1929 Bahamas hurricane

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1929 Bahamas Hurricane
Category 4 major hurricane (SSHWS/NWS)
1929 Bahamas hurricane Andros Island map.JPG
Drawing of the hurricane hitting Andros Island.
Formed September 22, 1929 (1929-09-22)
Dissipated October 4, 1929 (1929-10-05)
Highest winds 1-minute sustained: 155 mph (250 km/h)
Lowest pressure 924 mbar (hPa); 27.29 inHg
Fatalities 51 direct [1][2]
Damage $676,000 (1929 USD)
Areas affected Bahamas, Florida, Georgia, Carolinas
Part of the 1929 Atlantic hurricane season

The 1929 Bahamas Hurricane (also known as the Great Andros Island Hurricane) was the second hurricane and the only major hurricane during the very inactive 1929 Atlantic hurricane season. The hurricane was the only hurricane to cause any significant damage, resulting in $676,000 (1929 USD, $7.3 million 2005 USD) in damage. Only a year after the 1928 Okeechobee hurricane, the hurricane caused only three deaths in southern Florida, a low number due to well-executed warnings.[3] The hurricane was much more severe in the Bahamas, where damage was near extreme due to the hurricane stalling over the area for an extended period of time. There, the hurricane caused 48 deaths.

Meteorological history[edit]

Map plotting the track and intensity of the storm according to the Saffir–Simpson scale

A tropical wave moved off the coast of Africa on September 11. It moved across the Atlantic Ocean and passed the northern Leeward Islands before being detected as a tropical storm on the 22nd.[4] The storm then moved westward and became a Category 1 hurricane on September 23. It continued to intensify, becoming a Category 3 hurricane on September 24 as it passed through the northern Bahamas. Due to higher pressures to the north,[2] the hurricane drifted to the southwest, causing the hurricane to strike near Nassau on the 26th as it reached its peak of 155 mph (249 km/h).[5]

While drifting westward through the Bahamas, the hurricane weakened, and struck extreme southern Florida as a Category 3 hurricane on September 28.[6] The hurricane turned to the northwest, and continued to weaken until making landfall in the Florida Panhandle as a tropical storm on the September 30. The storm turned to the northeast, and became extratropical over South Carolina on October 2. The extratropical storm persisted for two more days, moving through the eastern United States before losing its identity over eastern New Brunswick.[5]

Preparations[edit]

Fearing a repeat of the 1928 Okeechobee Hurricane, weather officials issued hurricane warnings in the Bahamas and south Florida. On September 24, hurricane warnings were issued for the Bahamas and areas from Florida to South Carolina, on the 25th, the warnings was extended to the Florida Keys as the storm turned to the southwest. More warnings were issued hours before the hurricane made landfall in south Florida. Weather officials also issued warnings for the Florida Panhandle before the storm made landfall as a tropical storm.[4]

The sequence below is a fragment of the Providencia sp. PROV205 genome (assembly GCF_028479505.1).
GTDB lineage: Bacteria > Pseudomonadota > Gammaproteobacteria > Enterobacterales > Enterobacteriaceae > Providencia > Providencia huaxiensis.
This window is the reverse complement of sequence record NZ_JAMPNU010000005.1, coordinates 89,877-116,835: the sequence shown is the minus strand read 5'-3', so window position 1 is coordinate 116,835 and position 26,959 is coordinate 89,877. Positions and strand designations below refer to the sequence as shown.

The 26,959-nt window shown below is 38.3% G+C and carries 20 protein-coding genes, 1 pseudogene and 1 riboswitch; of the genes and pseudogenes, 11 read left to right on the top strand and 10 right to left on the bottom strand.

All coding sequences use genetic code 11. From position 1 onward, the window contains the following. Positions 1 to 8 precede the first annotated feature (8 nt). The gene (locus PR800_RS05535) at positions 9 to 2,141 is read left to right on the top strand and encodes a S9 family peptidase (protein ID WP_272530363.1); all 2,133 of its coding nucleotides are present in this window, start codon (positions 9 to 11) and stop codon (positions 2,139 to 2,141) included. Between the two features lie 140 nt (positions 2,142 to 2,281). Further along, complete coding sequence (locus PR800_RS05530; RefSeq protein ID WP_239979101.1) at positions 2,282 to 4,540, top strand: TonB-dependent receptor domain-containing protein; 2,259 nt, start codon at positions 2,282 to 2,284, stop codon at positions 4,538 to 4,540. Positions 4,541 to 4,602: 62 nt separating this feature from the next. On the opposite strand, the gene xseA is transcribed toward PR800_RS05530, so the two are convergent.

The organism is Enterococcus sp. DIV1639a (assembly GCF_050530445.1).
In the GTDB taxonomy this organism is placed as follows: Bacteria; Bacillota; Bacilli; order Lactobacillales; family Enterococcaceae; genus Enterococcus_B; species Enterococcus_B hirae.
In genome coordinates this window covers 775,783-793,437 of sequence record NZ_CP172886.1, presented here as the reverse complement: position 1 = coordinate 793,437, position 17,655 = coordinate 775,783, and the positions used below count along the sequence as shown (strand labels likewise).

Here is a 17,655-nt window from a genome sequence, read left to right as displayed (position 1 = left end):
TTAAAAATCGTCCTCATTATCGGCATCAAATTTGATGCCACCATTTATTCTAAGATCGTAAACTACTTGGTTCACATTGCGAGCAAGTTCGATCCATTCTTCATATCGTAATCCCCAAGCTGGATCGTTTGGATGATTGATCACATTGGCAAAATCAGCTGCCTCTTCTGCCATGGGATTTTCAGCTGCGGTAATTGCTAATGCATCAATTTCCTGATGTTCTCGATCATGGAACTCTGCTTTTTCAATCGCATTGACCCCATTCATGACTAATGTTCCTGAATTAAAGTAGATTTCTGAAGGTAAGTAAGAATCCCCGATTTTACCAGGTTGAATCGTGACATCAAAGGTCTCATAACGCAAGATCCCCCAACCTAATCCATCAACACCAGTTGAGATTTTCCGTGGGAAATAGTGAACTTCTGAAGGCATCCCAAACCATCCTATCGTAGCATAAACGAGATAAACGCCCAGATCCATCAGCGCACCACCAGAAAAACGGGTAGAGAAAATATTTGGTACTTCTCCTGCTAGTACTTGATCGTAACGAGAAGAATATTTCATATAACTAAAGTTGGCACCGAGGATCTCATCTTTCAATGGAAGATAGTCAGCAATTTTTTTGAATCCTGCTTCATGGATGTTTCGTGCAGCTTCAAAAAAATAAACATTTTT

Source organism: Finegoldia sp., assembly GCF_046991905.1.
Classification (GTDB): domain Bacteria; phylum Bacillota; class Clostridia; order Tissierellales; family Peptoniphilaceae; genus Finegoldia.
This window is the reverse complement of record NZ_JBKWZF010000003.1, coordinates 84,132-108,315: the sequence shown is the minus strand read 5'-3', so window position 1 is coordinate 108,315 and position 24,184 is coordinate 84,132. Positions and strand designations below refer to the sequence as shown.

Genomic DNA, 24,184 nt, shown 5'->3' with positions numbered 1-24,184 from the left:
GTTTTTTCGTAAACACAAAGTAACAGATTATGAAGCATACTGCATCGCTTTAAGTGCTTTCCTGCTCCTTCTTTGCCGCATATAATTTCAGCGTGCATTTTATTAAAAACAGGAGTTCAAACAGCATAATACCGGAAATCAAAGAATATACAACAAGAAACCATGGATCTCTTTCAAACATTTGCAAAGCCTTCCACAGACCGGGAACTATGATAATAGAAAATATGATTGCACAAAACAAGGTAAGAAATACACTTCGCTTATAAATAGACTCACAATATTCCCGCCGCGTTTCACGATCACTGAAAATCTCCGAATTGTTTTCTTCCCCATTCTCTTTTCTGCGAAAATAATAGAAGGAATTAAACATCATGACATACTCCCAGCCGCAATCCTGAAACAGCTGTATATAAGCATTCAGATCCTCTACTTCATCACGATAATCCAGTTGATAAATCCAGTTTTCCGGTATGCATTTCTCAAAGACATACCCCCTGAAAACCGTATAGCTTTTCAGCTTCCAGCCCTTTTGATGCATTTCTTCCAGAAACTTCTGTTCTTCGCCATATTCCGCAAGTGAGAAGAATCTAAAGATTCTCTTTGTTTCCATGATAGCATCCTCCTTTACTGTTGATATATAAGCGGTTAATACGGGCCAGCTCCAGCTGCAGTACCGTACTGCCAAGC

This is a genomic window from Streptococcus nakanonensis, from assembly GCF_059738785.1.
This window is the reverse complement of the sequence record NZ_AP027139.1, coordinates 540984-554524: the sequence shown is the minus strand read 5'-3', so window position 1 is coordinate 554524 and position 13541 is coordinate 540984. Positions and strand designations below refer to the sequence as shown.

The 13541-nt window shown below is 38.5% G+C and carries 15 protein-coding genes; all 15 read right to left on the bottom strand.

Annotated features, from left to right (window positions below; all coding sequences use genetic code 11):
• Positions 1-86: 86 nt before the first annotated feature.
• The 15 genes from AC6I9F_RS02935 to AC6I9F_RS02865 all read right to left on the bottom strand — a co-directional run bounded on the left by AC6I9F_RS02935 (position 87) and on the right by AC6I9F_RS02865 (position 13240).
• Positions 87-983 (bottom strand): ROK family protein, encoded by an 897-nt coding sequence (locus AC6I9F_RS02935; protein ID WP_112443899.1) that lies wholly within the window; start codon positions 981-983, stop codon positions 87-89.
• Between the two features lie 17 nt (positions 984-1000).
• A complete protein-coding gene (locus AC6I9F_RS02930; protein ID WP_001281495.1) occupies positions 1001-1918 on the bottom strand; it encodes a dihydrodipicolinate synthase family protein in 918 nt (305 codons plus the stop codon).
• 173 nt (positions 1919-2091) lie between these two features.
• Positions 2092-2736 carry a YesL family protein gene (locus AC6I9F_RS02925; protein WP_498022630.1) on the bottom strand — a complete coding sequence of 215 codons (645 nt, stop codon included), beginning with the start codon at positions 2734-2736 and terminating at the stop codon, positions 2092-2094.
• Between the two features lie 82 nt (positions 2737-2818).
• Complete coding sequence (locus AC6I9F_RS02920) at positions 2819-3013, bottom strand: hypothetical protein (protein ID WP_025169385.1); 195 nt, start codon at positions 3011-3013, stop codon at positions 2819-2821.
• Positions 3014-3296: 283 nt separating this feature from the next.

In Florida, the American Red Cross and local officials in South Florida took precautions while residents evacuated low-lying areas in the Everglades.[7]

Impact[edit]

Death totals
Country Fatalities
Bahamas 48
United States 3
Total 51

Although a strong tropical cyclone, the hurricane caused little damage and only three deaths in Florida, a sharp contrast to the Okeechobee Hurricane a year earlier; by contrast, however, damage was very severe in the Bahamas. In Cuba, the hurricane brought rough seas and dark cloud cover.[8]

Bahamas[edit]

A weather station in Nassau recorded an unofficial pressure reading of 938 mbar (27.64 inHg).[4] The weather station also recorded a wind gust of 164 mph (264 km/h).[9] According to the Associated Press, the hurricane's 12 feet (3.7 meters) storm surge flooded a road and damaged a seawall, while property damage was severe. In Fresh Creek, the hurricane destroyed six houses and damaged ten others. It also damaged a communications station, disrupting telegraph service. Ten deaths were reported on Andros Island, and according to press reports, 24 people were declared missing. Elsewhere in the Bahamas, the hurricane damaged or destroyed 63 homes and buildings brought flash flooding that left Andros Island under 20 feet (6.1 meters) of water.[4][10] Offshore, a steamship was run aground near Abaco Island, while a tanker broke in two near Andros Island. Eight sailors perished when their 18-foot schooner sank during the storm.[4] In Fresh Creek, four small boats sank near the Andros Lighthouse, drowning more than 20 sailors.[1] Lord Baden-Powell arrived in the Bahamas at the Prince George Wharf in February 1930. On that occasion, Gordon O'Brien was presented with the Bronze Cross (the highest award for gallantry in Scouting) for his part in rescuing twelve women and children from a ship in distress during the hurricane of September, 1929.[11]